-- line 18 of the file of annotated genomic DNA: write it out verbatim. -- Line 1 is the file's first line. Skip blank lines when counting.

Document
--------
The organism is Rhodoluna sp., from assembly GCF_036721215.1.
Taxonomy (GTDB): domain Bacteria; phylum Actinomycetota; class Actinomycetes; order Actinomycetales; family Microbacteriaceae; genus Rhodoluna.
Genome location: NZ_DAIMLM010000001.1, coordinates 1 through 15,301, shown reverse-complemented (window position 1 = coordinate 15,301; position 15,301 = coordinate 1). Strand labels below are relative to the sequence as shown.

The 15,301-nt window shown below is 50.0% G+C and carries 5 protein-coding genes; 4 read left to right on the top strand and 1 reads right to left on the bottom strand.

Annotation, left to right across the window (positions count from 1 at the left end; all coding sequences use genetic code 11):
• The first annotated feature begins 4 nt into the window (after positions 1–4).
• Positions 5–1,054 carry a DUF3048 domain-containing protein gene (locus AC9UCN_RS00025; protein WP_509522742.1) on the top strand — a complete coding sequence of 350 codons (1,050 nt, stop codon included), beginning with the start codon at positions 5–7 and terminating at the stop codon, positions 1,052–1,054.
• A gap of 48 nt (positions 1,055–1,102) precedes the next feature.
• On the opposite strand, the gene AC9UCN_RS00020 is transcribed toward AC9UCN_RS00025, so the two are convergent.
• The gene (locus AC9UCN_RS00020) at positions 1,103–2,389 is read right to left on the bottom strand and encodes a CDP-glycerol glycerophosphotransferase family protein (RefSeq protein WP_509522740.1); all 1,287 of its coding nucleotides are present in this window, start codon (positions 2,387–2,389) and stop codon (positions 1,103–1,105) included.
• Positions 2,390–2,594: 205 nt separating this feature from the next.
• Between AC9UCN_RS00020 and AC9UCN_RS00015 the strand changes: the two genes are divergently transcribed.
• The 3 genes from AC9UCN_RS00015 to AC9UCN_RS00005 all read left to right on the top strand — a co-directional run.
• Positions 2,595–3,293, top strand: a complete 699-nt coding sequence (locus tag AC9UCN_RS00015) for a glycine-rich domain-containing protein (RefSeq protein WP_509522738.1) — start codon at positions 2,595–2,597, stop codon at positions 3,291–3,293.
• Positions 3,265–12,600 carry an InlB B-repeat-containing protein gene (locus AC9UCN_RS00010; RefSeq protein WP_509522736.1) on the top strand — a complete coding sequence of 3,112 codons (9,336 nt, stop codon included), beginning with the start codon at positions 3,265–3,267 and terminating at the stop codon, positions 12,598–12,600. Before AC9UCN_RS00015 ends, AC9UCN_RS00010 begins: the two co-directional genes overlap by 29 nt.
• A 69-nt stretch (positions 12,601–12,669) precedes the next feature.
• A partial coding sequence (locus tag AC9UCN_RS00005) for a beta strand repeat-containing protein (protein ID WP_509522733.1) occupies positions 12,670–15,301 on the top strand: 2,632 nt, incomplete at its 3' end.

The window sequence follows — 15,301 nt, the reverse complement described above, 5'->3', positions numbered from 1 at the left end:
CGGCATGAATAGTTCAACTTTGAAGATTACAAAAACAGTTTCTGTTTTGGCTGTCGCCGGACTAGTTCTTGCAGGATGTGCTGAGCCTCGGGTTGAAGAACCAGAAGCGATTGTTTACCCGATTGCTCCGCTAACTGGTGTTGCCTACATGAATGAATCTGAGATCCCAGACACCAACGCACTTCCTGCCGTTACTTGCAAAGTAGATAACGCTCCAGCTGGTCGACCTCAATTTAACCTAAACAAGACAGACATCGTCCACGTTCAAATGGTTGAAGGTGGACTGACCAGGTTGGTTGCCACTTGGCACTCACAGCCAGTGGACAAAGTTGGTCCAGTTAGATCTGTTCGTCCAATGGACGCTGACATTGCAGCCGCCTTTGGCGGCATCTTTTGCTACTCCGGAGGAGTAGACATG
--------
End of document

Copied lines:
The window sequence follows — 15,301 nt, the reverse complement described above, 5'->3', positions numbered from 1 at the left end: